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Posts Tagged ‘Fiction’

Hypione’s shop squats in a tangle of alleys on the edge of The Briers – an abandoned area where the streets went sour many years ago. The rent is cheap, The Baron often overlooks taxes, and it has the vibrancy of many a poor district in the Infinite City. All this despite its proximity to the poison, horrors and byblows of streets lost to the darkness.

It’s an odd little place, her shop: a schizophrenic space that is neither one thing nor the other.

In the one half of the grubby little storefront, there is a menagerie of creatures — nothing anyone would want as a pet, perhaps. There are insects, rats, mangy curs and battle-scarred cats from the alleys, the occasional lice-infested pigeon. Well cared for, considering, but caged.

On the other side of the store, there is gleaming gold and brass, shining silver. It sounds out with a cacophony of tick-tocking that creates a background hum like the thrum of a cockchafer’s wings. This half is neat and ordered, the smell of oil stronger than the smell of piss, dung and musk from the animals.

It’s not the sort of place you’d necessarily expect to draw children, but there they are every day. The honey-cakes and sweetmeats of the other shops are beyond the street children’s meagre earnings; the other shops are esoteric, obscure, dull or ‘grown-up’. Hypione’s menagerie, and the gilt contents of her glass cases, on the other hand, are endlessly fascinating.

For her part, Hypione welcomes the interruptions, recruits the urchins who genuinely seem to care to feed and help care for the animals. Her few, well-paying, customers are not much company, and the children remind her of her sons, one killed by road-pirates as a child himself, one long gone to find his fortune in the far districts. She more that tolerates them, she loves her little visitors, though she never shows it. She also tolerates their shenanigans, or at least most of them.

Hypione is sat upon her high stool one morning, behind her countertop. She swaps her spectacle lenses back and forth, increasing magnification and clarity. She tinkers with the fine-tooled device in a near-trance. Her tools are even more delicate than the brass-and-silver thing held in the clamp, almost microscopic. All the while, she resolutely ignores the street children as they chase and play about the store.

Then Hox, one of her regular visitors, does something that even she, old and blithe as she is, cannot stand for.

A spider, fat and glossy and beautiful, barely the size of her little fingernail, descends from the ceiling on a fine gossamer thread. She alights on the counter, where Hox notices her. She preens with her forelegs and Hypione is momentarily distracted. In the magnification of the lenses, the little creature is more beautiful, not less, and for a moment she is lost in the predatory perfection of eyes, jaws and carapace.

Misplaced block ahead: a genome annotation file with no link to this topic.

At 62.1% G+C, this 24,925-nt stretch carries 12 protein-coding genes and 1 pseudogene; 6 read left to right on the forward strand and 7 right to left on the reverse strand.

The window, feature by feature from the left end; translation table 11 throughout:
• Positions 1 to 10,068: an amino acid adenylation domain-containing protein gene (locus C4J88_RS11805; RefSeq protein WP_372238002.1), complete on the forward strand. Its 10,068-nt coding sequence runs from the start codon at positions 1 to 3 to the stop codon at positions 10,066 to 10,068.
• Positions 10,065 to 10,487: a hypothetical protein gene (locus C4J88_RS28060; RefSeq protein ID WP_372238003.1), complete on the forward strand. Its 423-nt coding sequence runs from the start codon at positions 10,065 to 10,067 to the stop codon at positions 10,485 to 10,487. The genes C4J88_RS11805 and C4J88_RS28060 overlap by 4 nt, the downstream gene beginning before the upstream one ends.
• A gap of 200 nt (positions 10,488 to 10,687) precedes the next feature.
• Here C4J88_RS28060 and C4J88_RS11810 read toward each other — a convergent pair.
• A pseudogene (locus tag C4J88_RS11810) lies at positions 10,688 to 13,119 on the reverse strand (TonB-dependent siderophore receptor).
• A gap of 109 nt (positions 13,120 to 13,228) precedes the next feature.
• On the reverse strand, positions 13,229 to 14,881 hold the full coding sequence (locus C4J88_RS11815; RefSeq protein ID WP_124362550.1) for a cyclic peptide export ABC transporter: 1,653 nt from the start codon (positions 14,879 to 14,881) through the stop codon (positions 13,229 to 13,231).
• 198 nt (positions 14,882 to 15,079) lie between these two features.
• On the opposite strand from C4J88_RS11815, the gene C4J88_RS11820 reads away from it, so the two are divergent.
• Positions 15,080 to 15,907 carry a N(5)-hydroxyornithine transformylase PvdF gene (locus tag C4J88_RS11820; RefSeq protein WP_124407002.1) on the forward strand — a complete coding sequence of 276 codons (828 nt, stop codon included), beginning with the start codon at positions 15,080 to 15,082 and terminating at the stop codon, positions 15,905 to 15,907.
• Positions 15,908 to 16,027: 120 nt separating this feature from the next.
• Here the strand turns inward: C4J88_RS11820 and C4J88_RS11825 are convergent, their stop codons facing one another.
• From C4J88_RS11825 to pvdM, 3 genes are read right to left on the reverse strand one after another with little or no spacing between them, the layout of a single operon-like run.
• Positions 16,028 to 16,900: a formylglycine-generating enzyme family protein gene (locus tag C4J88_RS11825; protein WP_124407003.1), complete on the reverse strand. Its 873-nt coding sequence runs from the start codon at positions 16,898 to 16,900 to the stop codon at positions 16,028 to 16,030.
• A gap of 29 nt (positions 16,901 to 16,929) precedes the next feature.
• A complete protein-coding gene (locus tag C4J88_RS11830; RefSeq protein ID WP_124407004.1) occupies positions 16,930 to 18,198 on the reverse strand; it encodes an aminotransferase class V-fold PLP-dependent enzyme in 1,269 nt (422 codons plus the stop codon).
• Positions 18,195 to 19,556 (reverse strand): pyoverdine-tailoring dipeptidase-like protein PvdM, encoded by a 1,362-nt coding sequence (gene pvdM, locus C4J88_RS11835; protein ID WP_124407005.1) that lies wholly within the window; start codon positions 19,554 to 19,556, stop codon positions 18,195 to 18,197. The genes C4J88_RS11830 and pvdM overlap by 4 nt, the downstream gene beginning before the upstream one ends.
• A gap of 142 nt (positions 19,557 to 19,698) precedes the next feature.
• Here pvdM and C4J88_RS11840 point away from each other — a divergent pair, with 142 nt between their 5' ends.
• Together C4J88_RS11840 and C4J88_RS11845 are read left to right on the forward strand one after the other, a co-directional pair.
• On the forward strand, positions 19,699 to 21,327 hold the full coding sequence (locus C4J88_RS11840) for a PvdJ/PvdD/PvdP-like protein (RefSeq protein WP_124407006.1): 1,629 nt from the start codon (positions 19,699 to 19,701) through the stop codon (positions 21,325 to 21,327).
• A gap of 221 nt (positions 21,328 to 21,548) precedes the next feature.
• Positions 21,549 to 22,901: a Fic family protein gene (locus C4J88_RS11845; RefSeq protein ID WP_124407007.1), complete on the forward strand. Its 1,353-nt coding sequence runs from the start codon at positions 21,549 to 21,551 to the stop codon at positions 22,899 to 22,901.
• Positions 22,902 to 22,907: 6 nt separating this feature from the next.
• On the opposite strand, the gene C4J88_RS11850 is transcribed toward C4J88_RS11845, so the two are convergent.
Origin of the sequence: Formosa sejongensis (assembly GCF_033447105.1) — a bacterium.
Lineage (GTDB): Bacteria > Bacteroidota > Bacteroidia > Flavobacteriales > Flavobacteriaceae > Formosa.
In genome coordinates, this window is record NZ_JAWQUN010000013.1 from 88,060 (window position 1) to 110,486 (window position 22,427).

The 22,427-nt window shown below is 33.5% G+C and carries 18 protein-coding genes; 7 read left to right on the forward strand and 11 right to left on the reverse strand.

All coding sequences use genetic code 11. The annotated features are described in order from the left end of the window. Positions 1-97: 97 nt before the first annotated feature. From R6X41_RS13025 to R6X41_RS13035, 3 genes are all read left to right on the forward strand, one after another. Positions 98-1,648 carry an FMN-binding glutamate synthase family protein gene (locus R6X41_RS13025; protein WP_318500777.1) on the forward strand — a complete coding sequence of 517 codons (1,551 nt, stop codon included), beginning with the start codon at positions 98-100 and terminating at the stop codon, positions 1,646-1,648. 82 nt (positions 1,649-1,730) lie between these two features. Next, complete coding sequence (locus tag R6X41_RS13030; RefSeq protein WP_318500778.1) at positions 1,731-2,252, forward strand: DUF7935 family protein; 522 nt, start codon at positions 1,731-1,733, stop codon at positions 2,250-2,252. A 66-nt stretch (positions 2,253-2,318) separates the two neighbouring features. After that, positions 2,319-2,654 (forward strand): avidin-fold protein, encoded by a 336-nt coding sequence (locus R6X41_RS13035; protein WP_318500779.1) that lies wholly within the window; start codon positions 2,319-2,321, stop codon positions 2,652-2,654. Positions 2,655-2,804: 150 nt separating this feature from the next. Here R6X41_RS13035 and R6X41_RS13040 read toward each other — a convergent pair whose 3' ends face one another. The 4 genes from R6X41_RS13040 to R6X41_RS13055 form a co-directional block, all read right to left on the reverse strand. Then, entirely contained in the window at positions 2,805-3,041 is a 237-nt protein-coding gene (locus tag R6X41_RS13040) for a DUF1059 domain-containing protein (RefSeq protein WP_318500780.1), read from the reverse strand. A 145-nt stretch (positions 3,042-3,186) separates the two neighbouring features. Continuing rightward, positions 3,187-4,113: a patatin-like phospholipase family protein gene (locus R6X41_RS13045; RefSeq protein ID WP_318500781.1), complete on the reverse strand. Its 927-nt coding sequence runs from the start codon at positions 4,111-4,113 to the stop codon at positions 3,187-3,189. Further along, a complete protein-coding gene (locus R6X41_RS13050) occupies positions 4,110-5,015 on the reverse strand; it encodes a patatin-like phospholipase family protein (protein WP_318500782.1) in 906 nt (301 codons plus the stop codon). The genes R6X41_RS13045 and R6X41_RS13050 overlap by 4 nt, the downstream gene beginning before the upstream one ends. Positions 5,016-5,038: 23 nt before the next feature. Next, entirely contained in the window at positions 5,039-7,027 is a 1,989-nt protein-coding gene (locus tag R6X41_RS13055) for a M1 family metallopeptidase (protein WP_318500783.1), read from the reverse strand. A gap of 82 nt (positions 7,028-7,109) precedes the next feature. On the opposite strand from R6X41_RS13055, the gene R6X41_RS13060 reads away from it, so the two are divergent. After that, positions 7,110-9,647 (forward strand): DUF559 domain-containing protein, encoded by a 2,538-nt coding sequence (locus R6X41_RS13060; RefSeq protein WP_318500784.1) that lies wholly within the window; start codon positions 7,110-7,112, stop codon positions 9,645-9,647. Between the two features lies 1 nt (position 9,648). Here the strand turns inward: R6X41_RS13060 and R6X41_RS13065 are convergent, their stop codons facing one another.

Then Hox snatches up the tiny seamstress. “Ew!”, and before Hypione can react, he has plucked off one of the spider’s delicate little legs.

“You little fucking beast!” Hypione cries out. “Let that spider go this very instant and get out of my shop!”

Hox jumps almost out of his skin, dropping the spider and fleeing from the store, in shock that Hypione should swear, which she never does. The other children follow in a frenzied train, all flapping rags and chattering.

Hypione picks up the delicate little spider; her legs all curled in against her body. She takes a moment to shut the door and flip the sign before she gives her little sister a closer look.

Her little sister’s carapace is cracked. She leaks a tiny amount of fluid. One of her legs is gone, another has been snapped and is dangling. In the magnification of the spectacles, Hypione cannot fool herself that this tiny creature is meaningless, that it isn’t suffering, that it is just a pest to be stomped or swatted.

“This shall not do little sister. Your weaving keeps the flies from my food and the silverfish from my stores. I apologise for the way my house guest has treated you.”

She carries her little sister back into her workshop and, moving swiftly, immerses the tiny creature in a vat of sparkling, glutinous fluid.